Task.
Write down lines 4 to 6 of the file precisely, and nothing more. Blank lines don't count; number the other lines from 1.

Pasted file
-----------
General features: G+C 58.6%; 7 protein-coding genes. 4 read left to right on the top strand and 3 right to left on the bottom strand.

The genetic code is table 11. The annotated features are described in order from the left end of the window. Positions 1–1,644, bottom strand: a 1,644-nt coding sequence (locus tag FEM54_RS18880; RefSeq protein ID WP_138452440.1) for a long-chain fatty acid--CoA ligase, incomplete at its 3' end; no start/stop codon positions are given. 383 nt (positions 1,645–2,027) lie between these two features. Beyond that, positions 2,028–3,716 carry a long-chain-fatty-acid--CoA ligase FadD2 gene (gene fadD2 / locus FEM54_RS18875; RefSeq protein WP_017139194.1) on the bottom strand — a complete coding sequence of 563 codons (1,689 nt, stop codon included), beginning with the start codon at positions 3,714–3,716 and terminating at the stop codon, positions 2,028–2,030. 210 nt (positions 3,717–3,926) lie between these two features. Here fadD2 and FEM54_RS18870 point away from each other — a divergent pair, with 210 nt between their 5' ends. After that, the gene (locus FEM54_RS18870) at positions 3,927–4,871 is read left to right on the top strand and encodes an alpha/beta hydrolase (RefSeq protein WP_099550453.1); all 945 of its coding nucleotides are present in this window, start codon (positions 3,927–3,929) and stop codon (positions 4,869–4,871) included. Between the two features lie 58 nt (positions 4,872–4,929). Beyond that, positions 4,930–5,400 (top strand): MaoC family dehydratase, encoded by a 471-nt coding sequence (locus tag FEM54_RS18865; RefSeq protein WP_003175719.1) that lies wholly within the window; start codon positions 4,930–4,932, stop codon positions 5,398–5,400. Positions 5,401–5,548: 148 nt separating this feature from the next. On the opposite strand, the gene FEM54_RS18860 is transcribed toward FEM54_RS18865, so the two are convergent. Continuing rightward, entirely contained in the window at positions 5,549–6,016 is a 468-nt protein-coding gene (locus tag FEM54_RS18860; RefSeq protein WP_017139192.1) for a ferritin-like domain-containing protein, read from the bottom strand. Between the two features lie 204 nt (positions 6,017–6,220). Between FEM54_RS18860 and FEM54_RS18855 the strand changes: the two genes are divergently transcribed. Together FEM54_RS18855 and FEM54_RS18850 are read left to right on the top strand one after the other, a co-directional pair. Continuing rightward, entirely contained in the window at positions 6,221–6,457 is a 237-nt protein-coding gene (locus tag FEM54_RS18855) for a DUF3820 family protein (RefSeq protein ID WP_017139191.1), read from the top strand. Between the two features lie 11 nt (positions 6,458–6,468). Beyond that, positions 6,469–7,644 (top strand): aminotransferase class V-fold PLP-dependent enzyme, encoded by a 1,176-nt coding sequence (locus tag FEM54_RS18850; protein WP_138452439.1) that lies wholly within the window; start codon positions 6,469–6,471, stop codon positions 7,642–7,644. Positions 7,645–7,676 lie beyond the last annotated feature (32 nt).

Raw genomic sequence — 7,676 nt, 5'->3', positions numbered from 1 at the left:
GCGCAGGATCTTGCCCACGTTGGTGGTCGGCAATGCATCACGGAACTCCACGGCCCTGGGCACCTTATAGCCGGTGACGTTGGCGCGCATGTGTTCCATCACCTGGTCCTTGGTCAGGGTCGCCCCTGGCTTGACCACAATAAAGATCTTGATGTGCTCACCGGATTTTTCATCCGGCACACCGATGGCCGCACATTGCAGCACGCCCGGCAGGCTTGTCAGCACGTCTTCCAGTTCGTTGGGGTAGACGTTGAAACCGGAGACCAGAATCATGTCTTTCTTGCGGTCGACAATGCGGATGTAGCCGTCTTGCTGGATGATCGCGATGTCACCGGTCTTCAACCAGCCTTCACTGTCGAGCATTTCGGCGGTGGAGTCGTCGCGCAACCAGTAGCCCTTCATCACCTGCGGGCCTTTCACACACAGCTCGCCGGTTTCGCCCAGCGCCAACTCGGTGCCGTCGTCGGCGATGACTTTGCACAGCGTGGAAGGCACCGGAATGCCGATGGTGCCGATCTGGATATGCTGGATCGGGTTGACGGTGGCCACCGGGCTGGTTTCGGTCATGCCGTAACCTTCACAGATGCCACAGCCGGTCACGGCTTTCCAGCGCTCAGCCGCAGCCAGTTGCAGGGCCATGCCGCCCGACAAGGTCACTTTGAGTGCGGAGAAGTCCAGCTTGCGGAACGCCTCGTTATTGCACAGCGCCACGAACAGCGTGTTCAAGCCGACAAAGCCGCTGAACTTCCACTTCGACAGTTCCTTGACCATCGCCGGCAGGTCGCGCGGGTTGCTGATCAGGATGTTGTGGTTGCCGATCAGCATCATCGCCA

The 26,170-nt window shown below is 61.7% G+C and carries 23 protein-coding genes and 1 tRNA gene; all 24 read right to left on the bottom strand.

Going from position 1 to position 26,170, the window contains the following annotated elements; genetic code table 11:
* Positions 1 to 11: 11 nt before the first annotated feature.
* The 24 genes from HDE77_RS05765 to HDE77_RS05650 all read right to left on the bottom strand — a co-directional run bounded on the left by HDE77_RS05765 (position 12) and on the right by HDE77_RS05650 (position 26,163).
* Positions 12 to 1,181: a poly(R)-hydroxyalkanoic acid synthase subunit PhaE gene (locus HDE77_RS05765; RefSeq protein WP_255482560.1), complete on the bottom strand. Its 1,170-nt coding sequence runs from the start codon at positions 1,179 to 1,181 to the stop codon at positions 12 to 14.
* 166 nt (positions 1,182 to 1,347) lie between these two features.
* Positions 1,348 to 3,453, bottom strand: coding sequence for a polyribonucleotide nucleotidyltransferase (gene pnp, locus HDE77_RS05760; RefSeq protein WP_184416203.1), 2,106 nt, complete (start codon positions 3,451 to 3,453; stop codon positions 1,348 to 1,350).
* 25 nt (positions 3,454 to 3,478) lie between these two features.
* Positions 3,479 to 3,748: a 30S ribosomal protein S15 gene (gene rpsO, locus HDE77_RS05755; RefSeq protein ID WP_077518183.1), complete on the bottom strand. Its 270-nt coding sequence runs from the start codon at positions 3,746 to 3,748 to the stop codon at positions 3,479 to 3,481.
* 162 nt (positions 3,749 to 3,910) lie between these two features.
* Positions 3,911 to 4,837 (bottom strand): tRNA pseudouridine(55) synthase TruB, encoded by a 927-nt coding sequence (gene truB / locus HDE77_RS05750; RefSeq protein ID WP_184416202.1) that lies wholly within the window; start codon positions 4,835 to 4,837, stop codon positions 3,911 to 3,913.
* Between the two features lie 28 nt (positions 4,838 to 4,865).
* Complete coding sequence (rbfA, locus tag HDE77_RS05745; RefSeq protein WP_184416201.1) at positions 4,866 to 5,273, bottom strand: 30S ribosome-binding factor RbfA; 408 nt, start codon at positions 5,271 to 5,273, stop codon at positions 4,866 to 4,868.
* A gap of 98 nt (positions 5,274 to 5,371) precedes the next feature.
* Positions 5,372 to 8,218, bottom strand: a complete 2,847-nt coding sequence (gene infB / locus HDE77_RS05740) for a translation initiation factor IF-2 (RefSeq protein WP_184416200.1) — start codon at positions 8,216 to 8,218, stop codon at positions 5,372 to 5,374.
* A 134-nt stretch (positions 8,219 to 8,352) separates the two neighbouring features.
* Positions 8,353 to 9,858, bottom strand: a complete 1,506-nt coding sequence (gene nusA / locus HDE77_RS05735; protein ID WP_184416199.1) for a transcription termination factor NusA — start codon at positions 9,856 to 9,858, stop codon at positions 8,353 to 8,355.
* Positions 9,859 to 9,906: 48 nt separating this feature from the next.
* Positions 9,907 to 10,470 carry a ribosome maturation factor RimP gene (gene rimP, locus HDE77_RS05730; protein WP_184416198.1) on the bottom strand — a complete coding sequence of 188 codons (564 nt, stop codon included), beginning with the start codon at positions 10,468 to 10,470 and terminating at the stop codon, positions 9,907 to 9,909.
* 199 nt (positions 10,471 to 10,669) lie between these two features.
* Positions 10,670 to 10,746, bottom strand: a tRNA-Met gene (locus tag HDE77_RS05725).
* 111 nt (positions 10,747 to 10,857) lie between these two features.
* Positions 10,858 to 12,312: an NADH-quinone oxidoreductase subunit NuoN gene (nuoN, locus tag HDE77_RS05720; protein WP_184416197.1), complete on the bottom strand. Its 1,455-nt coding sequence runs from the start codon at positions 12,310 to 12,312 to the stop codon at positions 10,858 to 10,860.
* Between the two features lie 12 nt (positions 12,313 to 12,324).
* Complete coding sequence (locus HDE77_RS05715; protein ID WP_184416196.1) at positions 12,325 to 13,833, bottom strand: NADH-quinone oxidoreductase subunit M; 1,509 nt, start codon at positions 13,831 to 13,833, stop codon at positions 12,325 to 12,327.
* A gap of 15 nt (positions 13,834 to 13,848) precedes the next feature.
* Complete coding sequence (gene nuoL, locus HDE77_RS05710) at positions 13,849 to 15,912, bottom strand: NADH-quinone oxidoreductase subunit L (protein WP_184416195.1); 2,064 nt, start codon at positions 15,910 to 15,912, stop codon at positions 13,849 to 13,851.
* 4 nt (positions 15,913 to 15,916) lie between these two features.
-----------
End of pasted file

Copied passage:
GCGCAGGATCTTGCCCACGTTGGTGGTCGGCAATGCATCACGGAACTCCACGGCCCTGGGCACCTTATAGCCGGTGACGTTGGCGCGCATGTGTTCCATCACCTGGTCCTTGGTCAGGGTCGCCCCTGGCTTGACCACAATAAAGATCTTGATGTGCTCACCGGATTTTTCATCCGGCACACCGATGGCCGCACATTGCAGCACGCCCGGCAGGCTTGTCAGCACGTCTTCCAGTTCGTTGGGGTAGACGTTGAAACCGGAGACCAGAATCATGTCTTTCTTGCGGTCGACAATGCGGATGTAGCCGTCTTGCTGGATGATCGCGATGTCACCGGTCTTCAACCAGCCTTCACTGTCGAGCATTTCGGCGGTGGAGTCGTCGCGCAACCAGTAGCCCTTCATCACCTGCGGGCCTTTCACACACAGCTCGCCGGTTTCGCCCAGCGCCAACTCGGTGCCGTCGTCGGCGATGACTTTGCACAGCGTGGAAGGCACCGGAATGCCGATGGTGCCGATCTGGATATGCTGGATCGGGTTGACGGTGGCCACCGGGCTGGTTTCGGTCATGCCGTAACCTTCACAGATGCCACAGCCGGTCACGGCTTTCCAGCGCTCAGCCGCAGCCAGTTGCAGGGCCATGCCGCCCGACAAGGTCACTTTGAGTGCGGAGAAGTCCAGCTTGCGGAACGCCTCGTTATTGCACAGCGCCACGAACAGCGTGTTCAAGCCGACAAAGCCGCTGAACTTCCACTTCGACAGTTCCTTGACCATCGCCGGCAGGTCGCGCGGGTTGCTGATCAGGATGTTGTGGTTGCCGATCAGCATCATCGCCA

The 26,170-nt window shown below is 61.7% G+C and carries 23 protein-coding genes and 1 tRNA gene; all 24 read right to left on the bottom strand.

Going from position 1 to position 26,170, the window contains the following annotated elements; genetic code table 11: